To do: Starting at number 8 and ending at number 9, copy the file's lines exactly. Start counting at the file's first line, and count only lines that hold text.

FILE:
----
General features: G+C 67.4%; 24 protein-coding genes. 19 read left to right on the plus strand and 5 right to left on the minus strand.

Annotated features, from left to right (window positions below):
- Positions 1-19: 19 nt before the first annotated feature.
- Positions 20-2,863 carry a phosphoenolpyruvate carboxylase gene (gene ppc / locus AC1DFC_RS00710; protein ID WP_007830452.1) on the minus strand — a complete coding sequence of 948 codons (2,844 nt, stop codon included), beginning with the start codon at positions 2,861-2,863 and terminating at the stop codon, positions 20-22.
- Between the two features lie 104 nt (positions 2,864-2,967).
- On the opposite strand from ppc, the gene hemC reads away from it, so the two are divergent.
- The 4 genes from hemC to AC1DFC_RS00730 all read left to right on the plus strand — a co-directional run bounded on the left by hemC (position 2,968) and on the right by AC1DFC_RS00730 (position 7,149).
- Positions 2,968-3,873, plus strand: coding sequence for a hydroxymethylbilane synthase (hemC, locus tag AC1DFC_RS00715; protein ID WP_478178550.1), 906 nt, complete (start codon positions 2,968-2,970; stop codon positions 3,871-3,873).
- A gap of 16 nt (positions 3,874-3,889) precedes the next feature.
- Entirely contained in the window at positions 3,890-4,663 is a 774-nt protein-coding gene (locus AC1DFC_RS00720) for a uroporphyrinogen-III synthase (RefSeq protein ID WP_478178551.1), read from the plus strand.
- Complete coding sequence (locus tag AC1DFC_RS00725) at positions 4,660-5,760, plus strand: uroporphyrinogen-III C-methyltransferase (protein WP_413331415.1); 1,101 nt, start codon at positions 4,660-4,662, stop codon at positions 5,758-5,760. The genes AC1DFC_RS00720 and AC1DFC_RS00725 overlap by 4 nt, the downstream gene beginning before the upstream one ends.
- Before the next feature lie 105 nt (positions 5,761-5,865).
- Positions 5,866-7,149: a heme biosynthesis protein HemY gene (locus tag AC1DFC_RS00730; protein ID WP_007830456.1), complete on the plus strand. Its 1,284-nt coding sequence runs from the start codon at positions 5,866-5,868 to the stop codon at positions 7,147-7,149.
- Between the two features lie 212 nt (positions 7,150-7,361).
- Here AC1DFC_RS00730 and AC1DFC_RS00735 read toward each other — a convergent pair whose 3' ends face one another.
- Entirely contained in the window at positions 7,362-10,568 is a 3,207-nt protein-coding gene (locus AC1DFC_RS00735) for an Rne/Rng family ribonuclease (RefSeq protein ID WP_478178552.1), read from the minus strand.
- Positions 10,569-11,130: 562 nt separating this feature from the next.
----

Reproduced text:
- Positions 2,968-3,873, plus strand: coding sequence for a hydroxymethylbilane synthase (hemC, locus tag AC1DFC_RS00715; protein ID WP_478178550.1), 906 nt, complete (start codon positions 2,968-2,970; stop codon positions 3,871-3,873).
- A gap of 16 nt (positions 3,874-3,889) precedes the next feature.